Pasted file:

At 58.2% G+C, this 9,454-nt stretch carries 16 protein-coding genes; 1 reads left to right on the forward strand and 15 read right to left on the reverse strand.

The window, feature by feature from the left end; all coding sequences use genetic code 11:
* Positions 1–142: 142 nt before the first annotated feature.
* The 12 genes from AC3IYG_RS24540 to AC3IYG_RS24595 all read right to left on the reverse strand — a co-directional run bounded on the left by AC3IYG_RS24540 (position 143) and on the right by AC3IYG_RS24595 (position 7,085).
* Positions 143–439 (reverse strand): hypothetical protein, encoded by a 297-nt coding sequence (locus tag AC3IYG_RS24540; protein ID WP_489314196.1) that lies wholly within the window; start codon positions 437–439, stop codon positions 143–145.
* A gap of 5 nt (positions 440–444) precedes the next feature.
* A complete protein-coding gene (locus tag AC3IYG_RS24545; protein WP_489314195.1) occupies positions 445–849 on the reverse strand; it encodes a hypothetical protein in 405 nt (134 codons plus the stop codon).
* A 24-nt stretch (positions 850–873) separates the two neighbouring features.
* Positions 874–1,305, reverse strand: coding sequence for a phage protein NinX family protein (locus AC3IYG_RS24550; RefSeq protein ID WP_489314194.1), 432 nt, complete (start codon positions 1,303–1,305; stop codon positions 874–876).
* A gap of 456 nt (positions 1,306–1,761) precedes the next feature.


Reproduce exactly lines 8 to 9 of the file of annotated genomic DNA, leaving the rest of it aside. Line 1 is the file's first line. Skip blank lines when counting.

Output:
* A 24-nt stretch (positions 850–873) separates the two neighbouring features.
* Positions 874–1,305, reverse strand: coding sequence for a phage protein NinX family protein (locus AC3IYG_RS24550; RefSeq protein ID WP_489314194.1), 432 nt, complete (start codon positions 1,303–1,305; stop codon positions 874–876).